But the same continuity also means that many libertarian readers of Smith are wrong to believe that his economics is his morality, or that an unregulated market exhausts his idea of an ethical society. In fact, Smith’s market is highly regulated. Far from a pseudo-natural phenomenon best left to its own equilibrium, it is a social institution constructed by policymakers with very particular moral ambitions.
The nature of those ambitions speaks directly to the problems bedeviling our own capitalist economy—indeed Smith’s arguments are more relevant today than at any time since Smith’s own age. For most of its history, capitalism was locked in conflict with various forms of collectivism, and above all with socialism and communism. That conflict is for the most part over now, and what remains in the developed world is an argument about what sort of capitalism we want. And as Phillipson powerfully brings out, Adam Smith’s capitalism is a very particular type.
Smith, after all, did not offer up his economics in opposition to collectivism, which did not really emerge until the subsequent century. His adversary was mercantilism—by which each of the European powers set market rules that served the interests of a few large domestic manufacturers and trading companies working closely with the government. Mercantilism thus put economic policy in the service of the national interest, in order to advance the nation’s trading position. Smith believed this was counterproductive. Instead, he argued, legislators should govern the market in the interest of the common consumer. This was his key economic insight. As he put it:
Consumption is the sole end and purpose of all production; and the interest of the producer ought to be attended to only so far as it may be necessary for promoting that of the consumer. The maxim is so perfectly self-evident that it would be absurd to attempt to prove it. But in the mercantile system, the interest of the consumer is almost constantly sacrificed to that of the producer.
By turning the logic of mercantilist economics on its head and establishing a market designed for the good of the common citizen, Smith believed governments could both unleash immense productivity and wealth and create economic institutions that encouraged discipline, moderation, and order in an open society. This would mean drawing a clear distinction between “pro-market” economic policy and “pro-business” economic policy, and Smith believed there were few threats to the moral order of a liberal society greater than the entanglement of the government with the nation’s largest producers.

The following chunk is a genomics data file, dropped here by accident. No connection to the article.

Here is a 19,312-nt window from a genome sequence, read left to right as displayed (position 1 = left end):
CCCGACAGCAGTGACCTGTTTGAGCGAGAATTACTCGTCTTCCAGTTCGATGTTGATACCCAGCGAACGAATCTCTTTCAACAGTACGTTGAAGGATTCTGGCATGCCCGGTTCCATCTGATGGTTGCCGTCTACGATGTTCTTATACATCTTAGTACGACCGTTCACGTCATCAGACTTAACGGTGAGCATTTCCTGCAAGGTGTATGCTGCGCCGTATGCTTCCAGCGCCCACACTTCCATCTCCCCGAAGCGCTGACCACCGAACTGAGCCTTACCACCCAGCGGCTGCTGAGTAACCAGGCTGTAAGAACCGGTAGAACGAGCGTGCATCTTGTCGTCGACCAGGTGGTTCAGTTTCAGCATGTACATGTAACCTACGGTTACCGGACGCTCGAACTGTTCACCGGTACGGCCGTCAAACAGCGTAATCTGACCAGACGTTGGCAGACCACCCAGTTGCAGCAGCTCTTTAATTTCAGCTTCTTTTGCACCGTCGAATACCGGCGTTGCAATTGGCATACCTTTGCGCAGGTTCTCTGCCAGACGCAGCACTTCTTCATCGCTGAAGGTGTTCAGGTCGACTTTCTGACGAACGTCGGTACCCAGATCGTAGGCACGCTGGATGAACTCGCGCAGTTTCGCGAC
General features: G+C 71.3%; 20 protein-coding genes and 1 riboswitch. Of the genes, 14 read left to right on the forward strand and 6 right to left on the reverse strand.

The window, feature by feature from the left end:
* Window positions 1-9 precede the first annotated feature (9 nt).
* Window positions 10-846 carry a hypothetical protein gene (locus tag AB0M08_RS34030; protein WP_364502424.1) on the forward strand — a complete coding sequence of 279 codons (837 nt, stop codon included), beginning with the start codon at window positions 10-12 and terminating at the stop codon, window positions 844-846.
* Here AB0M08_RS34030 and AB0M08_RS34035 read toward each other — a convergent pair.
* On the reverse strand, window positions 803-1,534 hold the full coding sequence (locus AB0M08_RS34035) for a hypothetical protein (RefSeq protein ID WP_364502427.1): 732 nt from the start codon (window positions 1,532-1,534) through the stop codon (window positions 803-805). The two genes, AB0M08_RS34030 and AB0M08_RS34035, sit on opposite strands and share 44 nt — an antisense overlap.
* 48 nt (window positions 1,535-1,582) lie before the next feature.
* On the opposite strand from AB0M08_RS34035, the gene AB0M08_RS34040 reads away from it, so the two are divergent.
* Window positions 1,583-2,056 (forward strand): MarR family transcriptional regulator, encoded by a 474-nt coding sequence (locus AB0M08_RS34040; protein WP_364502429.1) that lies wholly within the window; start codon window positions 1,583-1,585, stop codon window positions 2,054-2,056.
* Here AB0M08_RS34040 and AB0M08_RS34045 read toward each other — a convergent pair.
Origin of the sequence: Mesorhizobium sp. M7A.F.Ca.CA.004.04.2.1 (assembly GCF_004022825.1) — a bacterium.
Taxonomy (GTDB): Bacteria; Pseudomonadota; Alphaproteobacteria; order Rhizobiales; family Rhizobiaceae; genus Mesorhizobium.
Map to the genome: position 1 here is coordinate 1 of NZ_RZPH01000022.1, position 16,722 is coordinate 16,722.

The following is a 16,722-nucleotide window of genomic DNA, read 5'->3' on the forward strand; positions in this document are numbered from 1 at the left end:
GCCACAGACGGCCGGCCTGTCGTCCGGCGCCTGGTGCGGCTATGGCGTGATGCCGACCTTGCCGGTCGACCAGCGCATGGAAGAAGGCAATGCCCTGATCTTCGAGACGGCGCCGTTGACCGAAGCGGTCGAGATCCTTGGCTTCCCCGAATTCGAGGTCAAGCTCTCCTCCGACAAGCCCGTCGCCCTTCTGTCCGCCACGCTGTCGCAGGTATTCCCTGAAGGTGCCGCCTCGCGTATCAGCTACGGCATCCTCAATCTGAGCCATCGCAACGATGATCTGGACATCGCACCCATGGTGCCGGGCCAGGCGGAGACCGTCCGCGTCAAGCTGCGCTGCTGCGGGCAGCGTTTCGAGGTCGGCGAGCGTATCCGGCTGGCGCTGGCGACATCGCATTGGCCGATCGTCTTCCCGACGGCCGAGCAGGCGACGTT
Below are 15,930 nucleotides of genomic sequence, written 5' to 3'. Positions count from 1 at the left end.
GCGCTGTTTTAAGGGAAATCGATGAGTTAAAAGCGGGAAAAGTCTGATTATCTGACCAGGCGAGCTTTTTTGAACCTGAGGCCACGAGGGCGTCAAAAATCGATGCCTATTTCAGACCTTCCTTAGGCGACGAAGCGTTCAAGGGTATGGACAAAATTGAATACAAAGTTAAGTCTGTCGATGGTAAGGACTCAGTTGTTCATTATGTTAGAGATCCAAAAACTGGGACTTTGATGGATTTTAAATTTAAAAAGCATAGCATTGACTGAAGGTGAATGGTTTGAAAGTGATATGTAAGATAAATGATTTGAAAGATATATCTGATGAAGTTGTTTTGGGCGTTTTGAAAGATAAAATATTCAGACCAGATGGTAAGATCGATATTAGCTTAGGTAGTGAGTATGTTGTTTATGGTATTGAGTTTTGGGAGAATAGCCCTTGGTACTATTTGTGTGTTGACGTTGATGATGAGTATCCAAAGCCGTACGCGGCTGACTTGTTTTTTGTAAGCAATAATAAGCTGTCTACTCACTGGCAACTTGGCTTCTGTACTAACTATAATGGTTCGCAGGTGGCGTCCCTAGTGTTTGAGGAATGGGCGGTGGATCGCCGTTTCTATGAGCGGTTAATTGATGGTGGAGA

That distinction has been lost in our time. In recent decades, the federal government has too often sought to advance the nation’s economic interests by tying itself to our largest corporations. What the left derides as crony capitalism and the right derides as state capitalism has been the policy of Republican and Democratic administrations alike, particularly since the economic crisis of 2008. The Bush administration’s bailouts of large Wall Street firms and the joint Bush-Obama bailouts of the nation’s largest automakers were the epitome of such entanglement. And the Obama administration’s economic reforms—empowering the largest health insurers over smaller competitors in last year’s health-care reform and the largest financial companies over smaller competitors in last year’s financial regulation reform—have taken this approach to new heights.
It was no surprise that those large insurers and financial firms supported those reforms, even though they increased the government’s power over the companies’ operations. As Smith understood, the wealthy and powerful will always look for exemptions from the rigors of competition. Though he was a champion of free markets, Smith was no fan of big business. Large merchants and principals of “joint stock companies” (or corporations), Smith wrote, are “an order of men whose interest is never exactly the same with that of the public, who have generally an interest to deceive and even to oppress the public, and who accordingly have, upon many occasions, both deceived and oppressed it.” And they are more than happy to use the government as their instrument.
As Phillipson ably shows, Smith feared the moral consequences of such entanglement between legislators and large corporations even more than the economic consequences. We have failed to take heed of these consequences in our time because we have forgotten the moral underpinnings of our economic system. Phillipson has expertly reminded us of the moral character of our way of life, and he shows why neither the right nor the left can truly lay claim to the father of capitalism.
Yuval Levin is the editor of National Affairs magazine and a fellow at the Ethics and Public Policy Center.